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is there an existing clojure/java function for “incrementing” a string ala Ruby#succ? > "some_label_1".succ => "some_label_2"


I don’t think one should do these things


@pithyless If your broader need is to generate unique symbols for use in code, gensym is a builtin for this purpose, often used to generate unique symbols in macro code. For example (gensym "some_label_")


Thanks, I’m aware of gensym, but here I’m iterating over a domain which established ordering of arbitrary strings via foo_1, foo_2, etc.


I solved this via regexp, but I would not be so bold as @U054UD60U to say there are no uses for a sensible autoincrementing string operation (the ruby one does things like map a to b and Z to AA.). [shrug]


If you need to generate ids like that, I’d go with a function to parts existing ids, one to increment the parts according to your needs (leading 0s anyone?) and building a string representation for it again.

⬆️ 4

@pithyless sorry I didn't want to sound to harsh, but such function does not make any sense as a core function to a language, imho.


No, there's nothing like that in base Clojure.


I figured as much; I just thought maybe one of the string extensions (`expez/superstring`, funcool/cuerdas, others?) may have covered the use-case. Either way, thanks for the confirmation 🙂


Sure there is:


(map (partial str "some_label_") (range))


I don't know Ruby, but from quick Googling it seems that it's much more complicated than that. E.g., abcd => abce


@pithyless that use case can be handled cleanly by Specter

(def str<->long (parser #(Long/parseLong %) str))

(transform [#"\d+" str<->long] inc "a99bc123")
;; => "a100bc124"

(transform [#"\d+\z" str<->long] inc "a99bc123")
;; => "a99bc124"

metal 16

Decomposing the problem with a composable abstraction lets you handle not just that use case, but related use cases like:

(setval #"\d+" "" "a99bc123")
;; => "abc"

(transform [#"\d+" str<->long] #(* 10 %) "a99bc123")
;; => "a990bc1230"

(transform (subselect #"\d+") reverse "a99bc123")
;; => "a123bc99"


thanks @nathanmarz - I hadn’t even considered Specter for this kind of problem

Graham Seyffert16:07:12

This may be a silly question, but is there a supported way to typehint arguments of a function in defprotcol? Basically, is it possible to do something like - In one namespace:

(defprotocol MyProtocol
  (a-function [this ^SomeJavaType argument]))
In another namespace:
(defrecord MyRecord
  (a-function [this ^SomeJavaType argument] ...))
? Currently I'm having to re-bind argument in the both of a-function w/ the type-hint in order to avoid reflection, which is ugly. Trying to typehint the args results in a compiler exception that the protocol can't be resolved.

Graham Seyffert16:07:23

Or should something like this be done with definterface instead? (I haven't had to use definterface yet)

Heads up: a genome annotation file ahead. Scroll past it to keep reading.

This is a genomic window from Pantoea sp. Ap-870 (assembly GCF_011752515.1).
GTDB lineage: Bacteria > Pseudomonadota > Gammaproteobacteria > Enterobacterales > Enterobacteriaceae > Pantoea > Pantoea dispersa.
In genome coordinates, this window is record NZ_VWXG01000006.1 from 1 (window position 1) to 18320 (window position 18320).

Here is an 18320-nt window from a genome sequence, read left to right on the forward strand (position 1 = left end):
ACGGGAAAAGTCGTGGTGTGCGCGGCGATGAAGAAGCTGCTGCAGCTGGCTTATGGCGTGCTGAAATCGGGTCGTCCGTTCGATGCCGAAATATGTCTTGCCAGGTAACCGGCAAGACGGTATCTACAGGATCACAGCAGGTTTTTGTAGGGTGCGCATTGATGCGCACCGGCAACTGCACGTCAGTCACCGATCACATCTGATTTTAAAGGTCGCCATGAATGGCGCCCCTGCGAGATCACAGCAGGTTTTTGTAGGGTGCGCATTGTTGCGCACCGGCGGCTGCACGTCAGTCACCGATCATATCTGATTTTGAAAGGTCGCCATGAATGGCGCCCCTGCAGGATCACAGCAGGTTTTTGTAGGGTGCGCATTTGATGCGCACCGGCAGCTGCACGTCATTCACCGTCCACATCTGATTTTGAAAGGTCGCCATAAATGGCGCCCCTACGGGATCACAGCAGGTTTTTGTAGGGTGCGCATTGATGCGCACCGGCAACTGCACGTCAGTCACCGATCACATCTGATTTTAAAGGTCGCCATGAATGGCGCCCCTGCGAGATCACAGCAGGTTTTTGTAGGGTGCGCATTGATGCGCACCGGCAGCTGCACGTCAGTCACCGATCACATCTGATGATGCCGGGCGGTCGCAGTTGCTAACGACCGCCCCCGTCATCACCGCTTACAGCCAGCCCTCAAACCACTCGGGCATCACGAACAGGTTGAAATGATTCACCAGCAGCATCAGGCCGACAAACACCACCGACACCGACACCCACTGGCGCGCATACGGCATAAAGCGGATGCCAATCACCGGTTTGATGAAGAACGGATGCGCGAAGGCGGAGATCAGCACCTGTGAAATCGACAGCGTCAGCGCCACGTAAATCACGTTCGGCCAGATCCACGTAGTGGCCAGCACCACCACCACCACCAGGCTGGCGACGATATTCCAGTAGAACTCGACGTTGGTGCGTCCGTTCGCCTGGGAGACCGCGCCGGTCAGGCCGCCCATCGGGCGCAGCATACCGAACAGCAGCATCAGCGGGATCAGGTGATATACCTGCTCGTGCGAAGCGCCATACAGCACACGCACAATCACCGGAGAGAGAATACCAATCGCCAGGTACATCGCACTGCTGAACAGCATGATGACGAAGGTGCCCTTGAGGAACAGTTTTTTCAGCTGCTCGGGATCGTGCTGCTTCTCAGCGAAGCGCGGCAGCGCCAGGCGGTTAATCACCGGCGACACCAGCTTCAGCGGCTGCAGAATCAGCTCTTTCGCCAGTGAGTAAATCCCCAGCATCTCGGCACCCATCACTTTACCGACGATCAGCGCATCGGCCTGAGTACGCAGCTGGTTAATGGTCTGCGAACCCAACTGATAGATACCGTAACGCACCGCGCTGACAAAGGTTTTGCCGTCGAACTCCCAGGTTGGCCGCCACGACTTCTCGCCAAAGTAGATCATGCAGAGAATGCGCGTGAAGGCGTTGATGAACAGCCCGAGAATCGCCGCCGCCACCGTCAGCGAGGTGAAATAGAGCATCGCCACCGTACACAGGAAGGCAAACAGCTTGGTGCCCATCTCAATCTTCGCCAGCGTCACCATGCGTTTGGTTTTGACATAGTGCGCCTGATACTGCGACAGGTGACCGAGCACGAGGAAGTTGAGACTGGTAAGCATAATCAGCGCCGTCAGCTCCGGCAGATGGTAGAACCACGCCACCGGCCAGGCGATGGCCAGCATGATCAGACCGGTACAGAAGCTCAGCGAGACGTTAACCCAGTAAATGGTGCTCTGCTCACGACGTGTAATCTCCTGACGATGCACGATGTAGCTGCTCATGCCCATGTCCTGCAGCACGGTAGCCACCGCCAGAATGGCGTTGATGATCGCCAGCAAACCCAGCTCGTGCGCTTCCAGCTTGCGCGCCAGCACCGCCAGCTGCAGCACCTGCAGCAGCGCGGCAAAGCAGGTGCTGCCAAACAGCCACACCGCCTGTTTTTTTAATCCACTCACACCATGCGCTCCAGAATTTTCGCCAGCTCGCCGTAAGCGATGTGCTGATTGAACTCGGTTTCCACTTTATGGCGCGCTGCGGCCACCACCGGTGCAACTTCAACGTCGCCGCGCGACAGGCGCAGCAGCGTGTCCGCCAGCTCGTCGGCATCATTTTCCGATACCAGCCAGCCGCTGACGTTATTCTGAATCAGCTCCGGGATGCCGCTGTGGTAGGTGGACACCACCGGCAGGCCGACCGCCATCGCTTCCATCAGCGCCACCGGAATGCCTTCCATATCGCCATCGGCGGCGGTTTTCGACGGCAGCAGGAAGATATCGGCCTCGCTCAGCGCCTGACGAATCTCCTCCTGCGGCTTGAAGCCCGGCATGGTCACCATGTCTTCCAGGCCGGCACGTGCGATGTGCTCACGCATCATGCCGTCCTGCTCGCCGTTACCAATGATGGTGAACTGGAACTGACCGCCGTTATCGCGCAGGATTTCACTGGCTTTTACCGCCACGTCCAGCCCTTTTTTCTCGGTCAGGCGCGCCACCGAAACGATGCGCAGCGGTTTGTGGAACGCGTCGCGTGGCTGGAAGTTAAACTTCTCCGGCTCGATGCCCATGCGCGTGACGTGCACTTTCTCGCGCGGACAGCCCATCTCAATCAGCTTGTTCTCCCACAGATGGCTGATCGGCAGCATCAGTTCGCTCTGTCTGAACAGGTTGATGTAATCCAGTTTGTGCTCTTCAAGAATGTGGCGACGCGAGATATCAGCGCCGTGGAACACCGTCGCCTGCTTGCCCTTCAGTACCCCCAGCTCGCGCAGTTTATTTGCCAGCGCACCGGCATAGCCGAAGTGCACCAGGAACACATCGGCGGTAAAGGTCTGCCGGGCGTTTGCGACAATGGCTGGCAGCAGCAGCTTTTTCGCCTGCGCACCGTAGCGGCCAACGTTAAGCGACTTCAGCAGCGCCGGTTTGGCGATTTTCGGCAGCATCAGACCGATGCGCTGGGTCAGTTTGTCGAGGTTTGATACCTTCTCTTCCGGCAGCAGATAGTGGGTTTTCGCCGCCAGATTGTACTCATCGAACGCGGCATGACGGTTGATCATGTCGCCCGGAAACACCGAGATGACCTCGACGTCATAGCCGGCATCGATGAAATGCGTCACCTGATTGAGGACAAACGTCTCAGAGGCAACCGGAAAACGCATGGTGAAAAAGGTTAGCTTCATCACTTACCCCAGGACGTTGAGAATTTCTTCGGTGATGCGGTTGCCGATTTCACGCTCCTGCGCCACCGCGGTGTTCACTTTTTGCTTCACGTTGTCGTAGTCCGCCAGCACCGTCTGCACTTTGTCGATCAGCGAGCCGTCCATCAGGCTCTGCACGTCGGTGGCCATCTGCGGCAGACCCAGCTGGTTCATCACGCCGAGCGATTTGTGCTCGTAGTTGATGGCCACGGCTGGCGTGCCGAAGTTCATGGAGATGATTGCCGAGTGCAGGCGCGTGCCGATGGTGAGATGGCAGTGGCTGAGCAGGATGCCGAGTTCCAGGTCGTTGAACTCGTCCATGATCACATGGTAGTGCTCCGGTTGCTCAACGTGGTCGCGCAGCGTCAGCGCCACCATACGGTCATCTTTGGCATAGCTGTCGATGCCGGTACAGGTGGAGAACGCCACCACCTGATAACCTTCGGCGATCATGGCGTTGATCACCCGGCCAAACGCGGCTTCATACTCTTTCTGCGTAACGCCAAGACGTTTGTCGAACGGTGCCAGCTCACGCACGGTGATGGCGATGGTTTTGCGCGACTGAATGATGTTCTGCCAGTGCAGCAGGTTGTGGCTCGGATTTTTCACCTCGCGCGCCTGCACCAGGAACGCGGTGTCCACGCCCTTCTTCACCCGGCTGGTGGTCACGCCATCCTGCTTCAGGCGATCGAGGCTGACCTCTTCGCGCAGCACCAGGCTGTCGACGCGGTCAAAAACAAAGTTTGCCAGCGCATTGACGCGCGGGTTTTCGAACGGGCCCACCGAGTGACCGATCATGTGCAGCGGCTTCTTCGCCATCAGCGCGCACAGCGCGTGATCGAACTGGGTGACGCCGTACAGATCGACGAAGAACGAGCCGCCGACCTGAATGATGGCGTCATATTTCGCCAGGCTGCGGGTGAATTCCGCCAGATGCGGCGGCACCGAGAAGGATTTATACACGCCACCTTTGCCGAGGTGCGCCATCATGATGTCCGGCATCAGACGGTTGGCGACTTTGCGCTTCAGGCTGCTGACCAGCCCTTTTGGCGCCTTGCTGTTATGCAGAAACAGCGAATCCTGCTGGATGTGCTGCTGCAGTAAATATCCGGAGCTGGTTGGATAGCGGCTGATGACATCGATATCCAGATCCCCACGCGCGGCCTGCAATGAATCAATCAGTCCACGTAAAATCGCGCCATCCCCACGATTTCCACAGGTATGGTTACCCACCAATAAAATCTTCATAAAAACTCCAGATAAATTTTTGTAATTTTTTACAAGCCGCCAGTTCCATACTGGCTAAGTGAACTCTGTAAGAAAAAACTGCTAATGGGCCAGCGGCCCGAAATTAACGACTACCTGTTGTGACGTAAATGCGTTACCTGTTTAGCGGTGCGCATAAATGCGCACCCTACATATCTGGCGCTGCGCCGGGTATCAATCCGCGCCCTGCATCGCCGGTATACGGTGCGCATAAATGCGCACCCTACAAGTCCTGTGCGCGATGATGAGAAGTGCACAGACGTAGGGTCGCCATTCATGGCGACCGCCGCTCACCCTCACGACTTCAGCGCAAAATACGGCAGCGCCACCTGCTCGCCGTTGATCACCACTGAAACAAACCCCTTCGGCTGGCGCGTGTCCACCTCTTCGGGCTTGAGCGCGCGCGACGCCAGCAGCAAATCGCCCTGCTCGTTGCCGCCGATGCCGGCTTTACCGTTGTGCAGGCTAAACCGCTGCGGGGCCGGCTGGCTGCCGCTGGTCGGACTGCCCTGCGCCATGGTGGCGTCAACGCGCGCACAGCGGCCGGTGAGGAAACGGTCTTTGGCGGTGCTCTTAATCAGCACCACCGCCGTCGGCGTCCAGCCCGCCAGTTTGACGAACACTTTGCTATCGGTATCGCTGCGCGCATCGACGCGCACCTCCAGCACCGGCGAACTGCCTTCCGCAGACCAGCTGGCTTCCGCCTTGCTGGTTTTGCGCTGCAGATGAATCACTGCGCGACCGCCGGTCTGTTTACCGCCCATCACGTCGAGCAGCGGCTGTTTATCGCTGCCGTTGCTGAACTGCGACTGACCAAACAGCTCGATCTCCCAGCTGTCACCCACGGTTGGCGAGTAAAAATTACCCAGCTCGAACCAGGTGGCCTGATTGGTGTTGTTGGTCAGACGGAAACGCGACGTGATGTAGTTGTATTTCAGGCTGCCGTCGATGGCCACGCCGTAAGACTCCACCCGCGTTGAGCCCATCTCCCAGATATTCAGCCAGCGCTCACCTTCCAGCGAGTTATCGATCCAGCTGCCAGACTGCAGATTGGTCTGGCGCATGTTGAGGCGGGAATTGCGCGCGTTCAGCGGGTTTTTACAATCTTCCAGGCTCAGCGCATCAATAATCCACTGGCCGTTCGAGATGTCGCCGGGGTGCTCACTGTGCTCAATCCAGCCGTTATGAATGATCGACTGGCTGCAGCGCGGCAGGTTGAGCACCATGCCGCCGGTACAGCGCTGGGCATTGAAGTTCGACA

Does anyone know if 1. Anyone is working on porting the CLJ/Clojure cli to windows 2. If I wanted to view the code for the CLJ where would I look ?


@bobjohnson11 Likely someone on the #tools-deps channel knows the latest status of getting those things working on Windows. Last I recall hearing it mentioned, it wasn't implemented yet.


thanks @gseyffert and @andy.fingerhut I appreciate your help

Alex Miller (Clojure team)17:07:37

@bobjohnson11 I have a port but am still working on the fit and finish of it

Alex Miller (Clojure team)17:07:57

working state (possibly not fully pushed) is in a branch of brew-install


thanks @alexmiller I will take a look at the repo tonight. I appreciate the help.

Alex Miller (Clojure team)18:07:13

fyi, the scripts are not directly usable out of the repo as there are some bits and pieces that get modified during the build process


Thanks for the tip. I'm interested in how the power shell script will work and how the CLJ and Clojure wrapper scripts work will work.


I have a question about Rich's Ant colony code I've found on Github. Why is turn using dosync while move isn't, but "Must be called in a transaction". See


does that gist exist? I get github's 404 page


dosync has dynamic extent


meaning if you (dosync (foo)) the body of foo executes in the transaction


Wow, I guess I've had it opened in my browser for so long that I didn't even realize it's not available anymore. Let me try to find it.


if I recall, the stm's transactions also merge, (dosync (foo)) and then foo is (defn foo [] (dosync ...)) the transaction merge and execute as a single transaction


Still I'm not sure I understand your answer


it is very rare in practice to use the stm ever


I'm just playing with it actually, trying to learn a few things


random thought from the old memory banks: has anyone built/used something like the CL *features* variable in clj?


not necessarily thinking reader macros per set


just “here’s a place to see what features I have enabled in this [dynamic] build”


dosync having dynamic extent means that once dosync is on the call stack, everything after that executes inside the transaction (and so can do things that only work inside a transaction) until dosync is popped off the call stack


So is there any reason to use dosync in turn and not using it in move? Since both will be merged?


Since turn is only ever used from inside the "main" (defn behave [] (dosync ...)), just like move